I love reading Mallory Ortberg at The Toast, and, while I was reading through her chat with Longreads on her favorite advice columns, I wound up reading this response by Ijeoma Oluo to an advice seeker wondering if she was obliged to not be “the other woman” out of solidarity for the wife of the man who wanted to sleep with her. Here’s part of Oluo’s reply:
You are your own person all the time, and you are solely responsible for your decisions. Does this mean that a woman shouldn’t feel bad if she starts a relationship with someone who already has a partner, or even a family? Honestly, I don’t know if it matters. Because if you’ve been hurt by an unfaithful partner, your pain isn’t that someone was willing to sleep with your partner, your pain is that your partner was willing to sleep with someone else. If you’ve been hurt by someone’s infidelity, you have every right to be angry with everyone involved. But as a society, part of increasing honesty and equality in relationships is recognizing that we are the only people responsible for the decisions we make.
I don’t disagree with Oluo that the husband is culpable, period, for willing adultery, and it’s not the fact that he does find someone to go along with his adultery that makes him guilty. After all, isn’t that the point of “everyone who looks at a woman with lust for her has already committed adultery with her in his heart” that it’s the willing it that makes the sin, not the luck of getting to carry it out?
But where I disagree with Oluo is that it’s truer/more honest to think of each person acting in isolation. We don’t live as solipsists, acting alone in a world of moral dilemmas, unaccompanied by other moral agents. We’re surrounded by people who not only can help us, but who ought to care for us. Holding back from being party to someone else’s betrayal is a way of loving them.Once the bit is flipped, and a man (or woman!) decides to cheat on his or her spouse, the story isn’t over. There is already something to be forgiven and amends to be made, but the person isn’t just an adulterer forever, and other people (including the folks propositioned) shouldn’t treat his desire for adultery as a Homeric epithet, a static fact about his character.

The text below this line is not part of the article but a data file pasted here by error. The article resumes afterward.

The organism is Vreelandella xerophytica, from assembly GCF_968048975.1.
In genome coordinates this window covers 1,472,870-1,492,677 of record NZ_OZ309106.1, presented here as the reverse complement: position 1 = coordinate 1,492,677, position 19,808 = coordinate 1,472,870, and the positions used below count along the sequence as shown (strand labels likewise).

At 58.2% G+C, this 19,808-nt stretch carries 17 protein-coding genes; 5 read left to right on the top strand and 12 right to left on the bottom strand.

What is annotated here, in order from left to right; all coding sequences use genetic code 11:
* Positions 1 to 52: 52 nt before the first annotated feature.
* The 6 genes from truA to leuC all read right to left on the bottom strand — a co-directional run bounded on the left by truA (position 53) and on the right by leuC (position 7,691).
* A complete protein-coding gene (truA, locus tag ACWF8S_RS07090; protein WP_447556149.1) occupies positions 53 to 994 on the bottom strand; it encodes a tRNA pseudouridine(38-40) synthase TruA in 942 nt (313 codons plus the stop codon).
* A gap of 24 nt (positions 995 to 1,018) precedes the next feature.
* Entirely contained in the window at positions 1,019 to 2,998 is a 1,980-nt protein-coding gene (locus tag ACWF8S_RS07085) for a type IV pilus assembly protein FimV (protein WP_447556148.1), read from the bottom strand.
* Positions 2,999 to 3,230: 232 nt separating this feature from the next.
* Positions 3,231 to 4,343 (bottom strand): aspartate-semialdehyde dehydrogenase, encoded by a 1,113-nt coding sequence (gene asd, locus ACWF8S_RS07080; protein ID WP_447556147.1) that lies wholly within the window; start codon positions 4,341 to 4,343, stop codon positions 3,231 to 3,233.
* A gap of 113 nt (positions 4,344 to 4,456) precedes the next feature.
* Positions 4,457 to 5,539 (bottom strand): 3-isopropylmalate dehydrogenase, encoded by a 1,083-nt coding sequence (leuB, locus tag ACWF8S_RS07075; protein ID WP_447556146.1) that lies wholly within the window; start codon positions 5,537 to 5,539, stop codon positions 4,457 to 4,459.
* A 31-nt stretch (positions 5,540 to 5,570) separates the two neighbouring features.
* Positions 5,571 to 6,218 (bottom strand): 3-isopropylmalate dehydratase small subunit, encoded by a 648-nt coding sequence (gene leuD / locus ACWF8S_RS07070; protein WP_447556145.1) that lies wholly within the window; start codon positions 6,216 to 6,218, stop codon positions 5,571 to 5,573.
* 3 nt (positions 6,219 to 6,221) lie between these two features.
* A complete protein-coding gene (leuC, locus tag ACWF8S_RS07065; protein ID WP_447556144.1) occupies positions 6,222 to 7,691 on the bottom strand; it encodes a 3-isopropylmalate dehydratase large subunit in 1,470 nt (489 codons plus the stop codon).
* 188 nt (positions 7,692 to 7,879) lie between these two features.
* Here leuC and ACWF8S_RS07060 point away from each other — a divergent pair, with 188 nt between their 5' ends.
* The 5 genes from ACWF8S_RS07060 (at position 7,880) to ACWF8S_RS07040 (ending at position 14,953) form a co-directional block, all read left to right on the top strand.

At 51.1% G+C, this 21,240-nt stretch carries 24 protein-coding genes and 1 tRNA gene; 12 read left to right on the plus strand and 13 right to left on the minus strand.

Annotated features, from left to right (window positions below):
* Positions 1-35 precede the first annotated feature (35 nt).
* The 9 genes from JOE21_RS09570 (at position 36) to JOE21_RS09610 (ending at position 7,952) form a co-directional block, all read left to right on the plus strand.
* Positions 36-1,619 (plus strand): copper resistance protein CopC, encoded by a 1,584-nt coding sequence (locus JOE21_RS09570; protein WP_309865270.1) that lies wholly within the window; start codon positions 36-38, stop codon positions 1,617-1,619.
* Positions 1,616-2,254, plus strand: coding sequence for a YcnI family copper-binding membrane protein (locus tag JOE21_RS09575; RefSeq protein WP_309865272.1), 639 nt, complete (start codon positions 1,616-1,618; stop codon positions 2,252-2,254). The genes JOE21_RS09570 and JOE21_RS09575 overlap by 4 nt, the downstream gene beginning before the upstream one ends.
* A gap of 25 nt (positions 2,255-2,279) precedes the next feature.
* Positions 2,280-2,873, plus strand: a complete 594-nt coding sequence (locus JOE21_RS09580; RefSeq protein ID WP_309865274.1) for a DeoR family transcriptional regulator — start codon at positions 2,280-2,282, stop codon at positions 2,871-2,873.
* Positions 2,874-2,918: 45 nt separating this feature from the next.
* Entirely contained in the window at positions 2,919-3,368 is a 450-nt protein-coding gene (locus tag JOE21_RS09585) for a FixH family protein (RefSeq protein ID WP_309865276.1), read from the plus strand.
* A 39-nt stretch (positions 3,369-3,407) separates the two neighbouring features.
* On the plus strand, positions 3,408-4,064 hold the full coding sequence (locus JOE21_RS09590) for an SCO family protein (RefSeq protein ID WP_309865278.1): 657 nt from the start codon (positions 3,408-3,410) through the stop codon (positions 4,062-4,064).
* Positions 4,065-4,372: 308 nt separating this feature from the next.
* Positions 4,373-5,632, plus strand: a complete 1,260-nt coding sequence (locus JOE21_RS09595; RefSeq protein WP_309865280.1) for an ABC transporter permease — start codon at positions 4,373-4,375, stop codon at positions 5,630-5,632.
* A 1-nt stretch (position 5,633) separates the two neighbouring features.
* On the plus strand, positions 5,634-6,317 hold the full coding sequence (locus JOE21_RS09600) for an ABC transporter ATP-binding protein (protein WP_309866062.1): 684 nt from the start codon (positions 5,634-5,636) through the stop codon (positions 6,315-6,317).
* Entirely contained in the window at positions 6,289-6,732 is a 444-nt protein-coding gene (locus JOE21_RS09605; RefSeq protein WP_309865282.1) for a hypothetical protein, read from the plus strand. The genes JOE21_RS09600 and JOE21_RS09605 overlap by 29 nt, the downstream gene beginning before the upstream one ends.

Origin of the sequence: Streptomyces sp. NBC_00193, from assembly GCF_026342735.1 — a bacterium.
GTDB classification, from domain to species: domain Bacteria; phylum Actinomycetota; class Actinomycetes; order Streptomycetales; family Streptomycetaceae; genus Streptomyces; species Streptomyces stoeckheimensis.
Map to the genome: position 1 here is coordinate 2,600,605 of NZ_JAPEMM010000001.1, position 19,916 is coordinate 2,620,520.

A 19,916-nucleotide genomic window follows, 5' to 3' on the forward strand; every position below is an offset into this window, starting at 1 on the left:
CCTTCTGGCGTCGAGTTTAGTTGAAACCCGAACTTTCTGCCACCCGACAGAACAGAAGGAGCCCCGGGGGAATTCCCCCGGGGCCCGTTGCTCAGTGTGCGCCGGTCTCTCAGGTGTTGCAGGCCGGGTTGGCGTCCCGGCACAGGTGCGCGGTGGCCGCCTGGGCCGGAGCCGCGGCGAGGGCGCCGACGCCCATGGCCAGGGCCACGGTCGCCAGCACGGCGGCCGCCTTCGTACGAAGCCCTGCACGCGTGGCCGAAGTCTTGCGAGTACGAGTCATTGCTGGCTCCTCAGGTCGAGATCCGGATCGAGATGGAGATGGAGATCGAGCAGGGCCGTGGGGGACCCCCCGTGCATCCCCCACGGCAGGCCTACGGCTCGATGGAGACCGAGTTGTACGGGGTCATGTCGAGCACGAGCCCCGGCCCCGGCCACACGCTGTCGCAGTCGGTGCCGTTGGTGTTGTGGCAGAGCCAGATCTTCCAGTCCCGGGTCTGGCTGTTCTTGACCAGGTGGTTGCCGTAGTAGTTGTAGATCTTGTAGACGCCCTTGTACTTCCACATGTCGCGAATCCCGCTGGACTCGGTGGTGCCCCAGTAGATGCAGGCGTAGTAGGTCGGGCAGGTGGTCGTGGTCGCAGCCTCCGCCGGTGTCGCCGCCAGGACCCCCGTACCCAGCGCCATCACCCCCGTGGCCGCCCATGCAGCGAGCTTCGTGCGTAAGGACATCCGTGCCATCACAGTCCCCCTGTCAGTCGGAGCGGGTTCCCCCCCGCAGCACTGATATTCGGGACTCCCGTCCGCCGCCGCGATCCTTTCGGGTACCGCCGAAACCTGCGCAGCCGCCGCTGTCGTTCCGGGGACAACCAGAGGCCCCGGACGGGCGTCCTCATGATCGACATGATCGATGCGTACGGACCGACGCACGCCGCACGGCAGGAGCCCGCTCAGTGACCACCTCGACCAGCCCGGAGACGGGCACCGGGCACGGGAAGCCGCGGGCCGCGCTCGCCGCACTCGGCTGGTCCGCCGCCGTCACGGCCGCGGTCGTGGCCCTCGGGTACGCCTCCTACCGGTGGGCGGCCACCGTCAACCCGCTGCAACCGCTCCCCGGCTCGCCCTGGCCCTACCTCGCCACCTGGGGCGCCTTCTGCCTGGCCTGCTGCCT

There’s no need to appeal to the special place in hell for women who don’t help other women — it’s just as possible to turn down adultery out of concern for the man asking you to help him cheat on his wife. Giving tacit endorsement to his choice to betray his wife is bad for her and bad for him, strengthening his resolve to do a wrong.
And, ultimately, the ethic of individual responsibility seems particularly out of place when it comes to colluding with someone breaking faith in a marriage. You’d have a better chance of arguing you have no obligation to preserve the relationship between a boss and her embezzling employee than that you’re similarly free to disrupt a marriage.
Weddings take place in front of a community (and, for Christians, in front of God) as a public promise that people expect to be held to. If you go to weddings, you’re part of that promise, and can’t interact with any marriage as though you had no tie to either of the participants or the bond they entered into.
The “amens” or even just the “hurrahs!” are a promise by the attendees that they’re present for the creation of something new, and that they applaud it. To help one spouse cheat on the other is a betrayal, of the woman wronged, of the man who shouldn’t be encouraged in his deed, and of the letter writer herself, as long as she’s acknowledged marriage as marriage before.